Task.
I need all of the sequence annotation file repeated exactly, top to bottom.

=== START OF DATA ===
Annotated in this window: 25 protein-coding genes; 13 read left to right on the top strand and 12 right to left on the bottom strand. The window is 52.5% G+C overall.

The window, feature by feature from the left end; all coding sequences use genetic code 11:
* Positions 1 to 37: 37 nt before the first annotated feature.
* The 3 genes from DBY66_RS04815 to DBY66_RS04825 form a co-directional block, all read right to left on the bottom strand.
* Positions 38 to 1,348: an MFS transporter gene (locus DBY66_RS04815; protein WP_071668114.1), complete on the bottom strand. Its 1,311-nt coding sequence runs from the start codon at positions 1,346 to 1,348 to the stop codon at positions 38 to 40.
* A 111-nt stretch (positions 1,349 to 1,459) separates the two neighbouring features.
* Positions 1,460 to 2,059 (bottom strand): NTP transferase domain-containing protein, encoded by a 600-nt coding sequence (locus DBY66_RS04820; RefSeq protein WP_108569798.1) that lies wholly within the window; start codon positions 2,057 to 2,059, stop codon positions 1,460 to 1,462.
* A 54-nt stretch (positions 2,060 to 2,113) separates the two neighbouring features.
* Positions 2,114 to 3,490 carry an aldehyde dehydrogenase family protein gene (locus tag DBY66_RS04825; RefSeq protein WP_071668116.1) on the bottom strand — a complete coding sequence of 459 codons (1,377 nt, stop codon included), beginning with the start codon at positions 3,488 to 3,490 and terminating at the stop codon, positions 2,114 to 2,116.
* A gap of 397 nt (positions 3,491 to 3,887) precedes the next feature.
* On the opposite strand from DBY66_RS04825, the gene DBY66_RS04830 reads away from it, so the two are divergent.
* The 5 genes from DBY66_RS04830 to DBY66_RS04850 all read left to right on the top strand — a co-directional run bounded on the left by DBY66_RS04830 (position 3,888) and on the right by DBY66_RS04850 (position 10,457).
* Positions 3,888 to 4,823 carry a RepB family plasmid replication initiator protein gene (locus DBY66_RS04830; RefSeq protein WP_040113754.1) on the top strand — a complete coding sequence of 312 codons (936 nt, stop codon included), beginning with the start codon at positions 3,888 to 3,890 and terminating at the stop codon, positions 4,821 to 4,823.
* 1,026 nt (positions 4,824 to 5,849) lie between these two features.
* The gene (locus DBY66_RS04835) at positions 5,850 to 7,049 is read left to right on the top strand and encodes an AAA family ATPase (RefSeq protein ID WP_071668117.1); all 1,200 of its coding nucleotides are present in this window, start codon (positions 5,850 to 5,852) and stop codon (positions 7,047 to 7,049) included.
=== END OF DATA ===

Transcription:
Annotated in this window: 25 protein-coding genes; 13 read left to right on the top strand and 12 right to left on the bottom strand. The window is 52.5% G+C overall.

The window, feature by feature from the left end; all coding sequences use genetic code 11:
* Positions 1 to 37: 37 nt before the first annotated feature.
* The 3 genes from DBY66_RS04815 to DBY66_RS04825 form a co-directional block, all read right to left on the bottom strand.
* Positions 38 to 1,348: an MFS transporter gene (locus DBY66_RS04815; protein WP_071668114.1), complete on the bottom strand. Its 1,311-nt coding sequence runs from the start codon at positions 1,346 to 1,348 to the stop codon at positions 38 to 40.
* A 111-nt stretch (positions 1,349 to 1,459) separates the two neighbouring features.
* Positions 1,460 to 2,059 (bottom strand): NTP transferase domain-containing protein, encoded by a 600-nt coding sequence (locus DBY66_RS04820; RefSeq protein WP_108569798.1) that lies wholly within the window; start codon positions 2,057 to 2,059, stop codon positions 1,460 to 1,462.
* A 54-nt stretch (positions 2,060 to 2,113) separates the two neighbouring features.
* Positions 2,114 to 3,490 carry an aldehyde dehydrogenase family protein gene (locus tag DBY66_RS04825; RefSeq protein WP_071668116.1) on the bottom strand — a complete coding sequence of 459 codons (1,377 nt, stop codon included), beginning with the start codon at positions 3,488 to 3,490 and terminating at the stop codon, positions 2,114 to 2,116.
* A gap of 397 nt (positions 3,491 to 3,887) precedes the next feature.
* On the opposite strand from DBY66_RS04825, the gene DBY66_RS04830 reads away from it, so the two are divergent.
* The 5 genes from DBY66_RS04830 to DBY66_RS04850 all read left to right on the top strand — a co-directional run bounded on the left by DBY66_RS04830 (position 3,888) and on the right by DBY66_RS04850 (position 10,457).
* Positions 3,888 to 4,823 carry a RepB family plasmid replication initiator protein gene (locus DBY66_RS04830; RefSeq protein WP_040113754.1) on the top strand — a complete coding sequence of 312 codons (936 nt, stop codon included), beginning with the start codon at positions 3,888 to 3,890 and terminating at the stop codon, positions 4,821 to 4,823.
* 1,026 nt (positions 4,824 to 5,849) lie between these two features.
* The gene (locus DBY66_RS04835) at positions 5,850 to 7,049 is read left to right on the top strand and encodes an AAA family ATPase (RefSeq protein ID WP_071668117.1); all 1,200 of its coding nucleotides are present in this window, start codon (positions 5,850 to 5,852) and stop codon (positions 7,047 to 7,049) included.